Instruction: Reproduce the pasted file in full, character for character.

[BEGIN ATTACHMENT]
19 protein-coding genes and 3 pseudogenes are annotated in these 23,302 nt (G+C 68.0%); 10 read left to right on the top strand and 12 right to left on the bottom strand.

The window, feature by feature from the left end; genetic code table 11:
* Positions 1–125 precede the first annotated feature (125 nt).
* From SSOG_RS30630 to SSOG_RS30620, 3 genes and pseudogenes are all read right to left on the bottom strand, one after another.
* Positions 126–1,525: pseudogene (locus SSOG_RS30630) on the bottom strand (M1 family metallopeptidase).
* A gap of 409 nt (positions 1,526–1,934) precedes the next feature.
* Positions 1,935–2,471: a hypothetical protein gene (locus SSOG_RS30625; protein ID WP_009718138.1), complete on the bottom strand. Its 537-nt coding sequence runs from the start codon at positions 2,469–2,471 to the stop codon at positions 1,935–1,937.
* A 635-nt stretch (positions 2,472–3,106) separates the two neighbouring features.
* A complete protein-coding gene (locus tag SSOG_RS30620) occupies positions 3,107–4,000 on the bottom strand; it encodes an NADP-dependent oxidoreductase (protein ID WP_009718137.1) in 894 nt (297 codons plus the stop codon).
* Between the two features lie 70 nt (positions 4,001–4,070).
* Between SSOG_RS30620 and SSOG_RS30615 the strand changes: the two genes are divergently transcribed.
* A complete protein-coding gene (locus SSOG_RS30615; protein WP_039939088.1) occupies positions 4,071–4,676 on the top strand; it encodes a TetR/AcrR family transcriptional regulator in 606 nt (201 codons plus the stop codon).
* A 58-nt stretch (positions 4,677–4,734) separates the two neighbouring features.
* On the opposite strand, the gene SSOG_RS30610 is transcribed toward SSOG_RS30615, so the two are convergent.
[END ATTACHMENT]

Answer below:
19 protein-coding genes and 3 pseudogenes are annotated in these 23,302 nt (G+C 68.0%); 10 read left to right on the top strand and 12 right to left on the bottom strand.

The window, feature by feature from the left end; genetic code table 11:
* Positions 1–125 precede the first annotated feature (125 nt).
* From SSOG_RS30630 to SSOG_RS30620, 3 genes and pseudogenes are all read right to left on the bottom strand, one after another.
* Positions 126–1,525: pseudogene (locus SSOG_RS30630) on the bottom strand (M1 family metallopeptidase).
* A gap of 409 nt (positions 1,526–1,934) precedes the next feature.
* Positions 1,935–2,471: a hypothetical protein gene (locus SSOG_RS30625; protein ID WP_009718138.1), complete on the bottom strand. Its 537-nt coding sequence runs from the start codon at positions 2,469–2,471 to the stop codon at positions 1,935–1,937.
* A 635-nt stretch (positions 2,472–3,106) separates the two neighbouring features.
* A complete protein-coding gene (locus tag SSOG_RS30620) occupies positions 3,107–4,000 on the bottom strand; it encodes an NADP-dependent oxidoreductase (protein ID WP_009718137.1) in 894 nt (297 codons plus the stop codon).
* Between the two features lie 70 nt (positions 4,001–4,070).
* Between SSOG_RS30620 and SSOG_RS30615 the strand changes: the two genes are divergently transcribed.
* A complete protein-coding gene (locus SSOG_RS30615; protein WP_039939088.1) occupies positions 4,071–4,676 on the top strand; it encodes a TetR/AcrR family transcriptional regulator in 606 nt (201 codons plus the stop codon).
* A 58-nt stretch (positions 4,677–4,734) separates the two neighbouring features.
* On the opposite strand, the gene SSOG_RS30610 is transcribed toward SSOG_RS30615, so the two are convergent.